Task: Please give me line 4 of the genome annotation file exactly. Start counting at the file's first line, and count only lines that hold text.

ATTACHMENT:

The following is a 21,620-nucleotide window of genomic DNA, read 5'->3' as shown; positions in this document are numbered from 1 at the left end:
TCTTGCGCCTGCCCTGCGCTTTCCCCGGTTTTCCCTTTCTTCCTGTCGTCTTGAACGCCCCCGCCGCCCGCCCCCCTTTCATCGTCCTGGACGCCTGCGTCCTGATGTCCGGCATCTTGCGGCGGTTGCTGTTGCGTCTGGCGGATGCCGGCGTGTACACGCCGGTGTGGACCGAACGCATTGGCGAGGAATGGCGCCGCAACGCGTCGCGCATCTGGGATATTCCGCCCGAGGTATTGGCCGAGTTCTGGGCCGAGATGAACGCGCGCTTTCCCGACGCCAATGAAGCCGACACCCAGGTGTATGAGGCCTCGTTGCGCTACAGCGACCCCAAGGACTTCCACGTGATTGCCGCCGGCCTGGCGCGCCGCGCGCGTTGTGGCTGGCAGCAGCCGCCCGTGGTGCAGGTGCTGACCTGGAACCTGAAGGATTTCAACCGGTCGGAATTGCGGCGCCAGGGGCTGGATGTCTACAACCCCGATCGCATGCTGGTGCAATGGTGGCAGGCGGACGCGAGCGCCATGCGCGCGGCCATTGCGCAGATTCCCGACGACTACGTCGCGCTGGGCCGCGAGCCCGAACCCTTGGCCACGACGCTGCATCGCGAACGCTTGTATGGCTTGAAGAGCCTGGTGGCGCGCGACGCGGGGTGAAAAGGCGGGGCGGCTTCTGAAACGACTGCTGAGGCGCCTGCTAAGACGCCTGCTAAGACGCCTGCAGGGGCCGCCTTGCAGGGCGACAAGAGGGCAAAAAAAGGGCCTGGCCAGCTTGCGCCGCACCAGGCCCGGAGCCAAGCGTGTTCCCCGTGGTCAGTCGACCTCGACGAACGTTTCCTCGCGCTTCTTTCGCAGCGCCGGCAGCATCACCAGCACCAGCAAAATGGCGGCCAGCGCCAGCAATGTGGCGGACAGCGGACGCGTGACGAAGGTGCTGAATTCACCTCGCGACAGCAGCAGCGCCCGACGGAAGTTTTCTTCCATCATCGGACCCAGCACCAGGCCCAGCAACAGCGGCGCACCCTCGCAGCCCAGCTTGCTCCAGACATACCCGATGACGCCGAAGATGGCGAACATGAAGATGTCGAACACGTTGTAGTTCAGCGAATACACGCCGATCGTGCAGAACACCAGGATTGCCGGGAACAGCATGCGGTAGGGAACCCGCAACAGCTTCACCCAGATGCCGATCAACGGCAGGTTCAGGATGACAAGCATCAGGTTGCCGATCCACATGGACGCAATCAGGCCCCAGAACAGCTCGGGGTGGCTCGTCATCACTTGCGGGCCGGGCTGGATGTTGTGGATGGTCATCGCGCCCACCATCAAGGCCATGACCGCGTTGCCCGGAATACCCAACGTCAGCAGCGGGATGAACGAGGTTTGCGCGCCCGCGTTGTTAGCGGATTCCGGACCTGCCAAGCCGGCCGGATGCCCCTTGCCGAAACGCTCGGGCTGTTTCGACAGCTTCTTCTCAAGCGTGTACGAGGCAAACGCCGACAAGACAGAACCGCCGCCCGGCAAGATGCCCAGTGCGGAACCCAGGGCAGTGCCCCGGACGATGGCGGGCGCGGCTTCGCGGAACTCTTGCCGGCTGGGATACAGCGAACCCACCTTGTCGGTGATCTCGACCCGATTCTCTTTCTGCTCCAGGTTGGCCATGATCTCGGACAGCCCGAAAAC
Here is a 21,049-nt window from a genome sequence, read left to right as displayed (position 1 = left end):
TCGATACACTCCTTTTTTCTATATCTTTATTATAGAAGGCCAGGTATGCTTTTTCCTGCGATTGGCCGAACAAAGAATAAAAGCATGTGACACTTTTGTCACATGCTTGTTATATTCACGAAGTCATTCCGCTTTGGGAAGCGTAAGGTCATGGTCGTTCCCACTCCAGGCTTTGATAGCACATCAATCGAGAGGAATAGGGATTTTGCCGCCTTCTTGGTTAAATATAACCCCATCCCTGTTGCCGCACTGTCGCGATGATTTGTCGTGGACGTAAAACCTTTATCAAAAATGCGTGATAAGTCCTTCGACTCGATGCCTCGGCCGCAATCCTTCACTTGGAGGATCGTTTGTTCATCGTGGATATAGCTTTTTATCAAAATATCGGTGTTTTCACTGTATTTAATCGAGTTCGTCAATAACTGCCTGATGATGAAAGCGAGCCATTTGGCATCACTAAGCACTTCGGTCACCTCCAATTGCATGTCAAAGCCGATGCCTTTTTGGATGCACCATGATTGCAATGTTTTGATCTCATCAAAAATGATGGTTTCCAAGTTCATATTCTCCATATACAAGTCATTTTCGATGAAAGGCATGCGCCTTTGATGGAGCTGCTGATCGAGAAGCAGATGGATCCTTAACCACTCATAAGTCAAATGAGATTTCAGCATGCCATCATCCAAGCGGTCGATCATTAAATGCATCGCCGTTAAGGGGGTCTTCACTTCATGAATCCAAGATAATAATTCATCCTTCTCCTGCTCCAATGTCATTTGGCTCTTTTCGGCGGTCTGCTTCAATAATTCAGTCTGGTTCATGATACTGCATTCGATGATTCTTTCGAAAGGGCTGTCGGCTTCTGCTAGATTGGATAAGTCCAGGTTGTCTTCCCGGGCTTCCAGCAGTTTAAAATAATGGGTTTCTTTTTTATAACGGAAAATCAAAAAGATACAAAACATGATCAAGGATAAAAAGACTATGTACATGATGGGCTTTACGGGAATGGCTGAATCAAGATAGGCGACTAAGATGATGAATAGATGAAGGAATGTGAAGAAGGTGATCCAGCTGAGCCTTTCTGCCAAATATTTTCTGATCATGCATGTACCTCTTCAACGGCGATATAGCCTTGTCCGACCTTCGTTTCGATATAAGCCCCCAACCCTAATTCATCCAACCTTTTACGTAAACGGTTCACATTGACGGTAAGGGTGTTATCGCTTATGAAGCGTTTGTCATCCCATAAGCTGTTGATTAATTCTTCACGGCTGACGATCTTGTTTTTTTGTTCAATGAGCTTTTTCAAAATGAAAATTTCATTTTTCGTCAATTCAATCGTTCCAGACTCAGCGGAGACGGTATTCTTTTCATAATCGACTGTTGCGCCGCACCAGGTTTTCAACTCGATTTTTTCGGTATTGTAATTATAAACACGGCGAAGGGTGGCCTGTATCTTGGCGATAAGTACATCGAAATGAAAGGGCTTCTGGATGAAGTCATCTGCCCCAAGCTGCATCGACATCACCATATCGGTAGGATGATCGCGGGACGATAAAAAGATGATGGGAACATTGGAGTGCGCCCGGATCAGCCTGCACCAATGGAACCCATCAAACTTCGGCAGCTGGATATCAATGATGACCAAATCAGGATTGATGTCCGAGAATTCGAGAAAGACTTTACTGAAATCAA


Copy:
TCGATACACTCCTTTTTTCTATATCTTTATTATAGAAGGCCAGGTATGCTTTTTCCTGCGATTGGCCGAACAAAGAATAAAAGCATGTGACACTTTTGTCACATGCTTGTTATATTCACGAAGTCATTCCGCTTTGGGAAGCGTAAGGTCATGGTCGTTCCCACTCCAGGCTTTGATAGCACATCAATCGAGAGGAATAGGGATTTTGCCGCCTTCTTGGTTAAATATAACCCCATCCCTGTTGCCGCACTGTCGCGATGATTTGTCGTGGACGTAAAACCTTTATCAAAAATGCGTGATAAGTCCTTCGACTCGATGCCTCGGCCGCAATCCTTCACTTGGAGGATCGTTTGTTCATCGTGGATATAGCTTTTTATCAAAATATCGGTGTTTTCACTGTATTTAATCGAGTTCGTCAATAACTGCCTGATGATGAAAGCGAGCCATTTGGCATCACTAAGCACTTCGGTCACCTCCAATTGCATGTCAAAGCCGATGCCTTTTTGGATGCACCATGATTGCAATGTTTTGATCTCATCAAAAATGATGGTTTCCAAGTTCATATTCTCCATATACAAGTCATTTTCGATGAAAGGCATGCGCCTTTGATGGAGCTGCTGATCGAGAAGCAGATGGATCCTTAACCACTCATAAGTCAAATGAGATTTCAGCATGCCATCATCCAAGCGGTCGATCATTAAATGCATCGCCGTTAAGGGGGTCTTCACTTCATGAATCCAAGATAATAATTCATCCTTCTCCTGCTCCAATGTCATTTGGCTCTTTTCGGCGGTCTGCTTCAATAATTCAGTCTGGTTCATGATACTGCATTCGATGATTCTTTCGAAAGGGCTGTCGGCTTCTGCTAGATTGGATAAGTCCAGGTTGTCTTCCCGGGCTTCCAGCAGTTTAAAATAATGGGTTTCTTTTTTATAACGGAAAATCAAAAAGATACAAAACATGATCAAGGATAAAAAGACTATGTACATGATGGGCTTTACGGGAATGGCTGAATCAAGATAGGCGACTAAGATGATGAATAGATGAAGGAATGTGAAGAAGGTGATCCAGCTGAGCCTTTCTGCCAAATATTTTCTGATCATGCATGTACCTCTTCAACGGCGATATAGCCTTGTCCGACCTTCGTTTCGATATAAGCCCCCAACCCTAATTCATCCAACCTTTTACGTAAACGGTTCACATTGACGGTAAGGGTGTTATCGCTTATGAAGCGTTTGTCATCCCATAAGCTGTTGATTAATTCTTCACGGCTGACGATCTTGTTTTTTTGTTCAATGAGCTTTTTCAAAATGAAAATTTCATTTTTCGTCAATTCAATCGTTCCAGACTCAGCGGAGACGGTATTCTTTTCATAATCGACTGTTGCGCCGCACCAGGTTTTCAACTCGATTTTTTCGGTATTGTAATTATAAACACGGCGAAGGGTGGCCTGTATCTTGGCGATAAGTACATCGAAATGAAAGGGCTTCTGGATGAAGTCATCTGCCCCAAGCTGCATCGACATCACCATATCGGTAGGATGATCGCGGGACGATAAAAAGATGATGGGAACATTGGAGTGCGCCCGGATCAGCCTGCACCAATGGAACCCATCAAACTTCGGCAGCTGGATATCAATGATGACCAAATCAGGATTGATGTCCGAGAATTCGAGAAAGACTTTACTGAAATCAA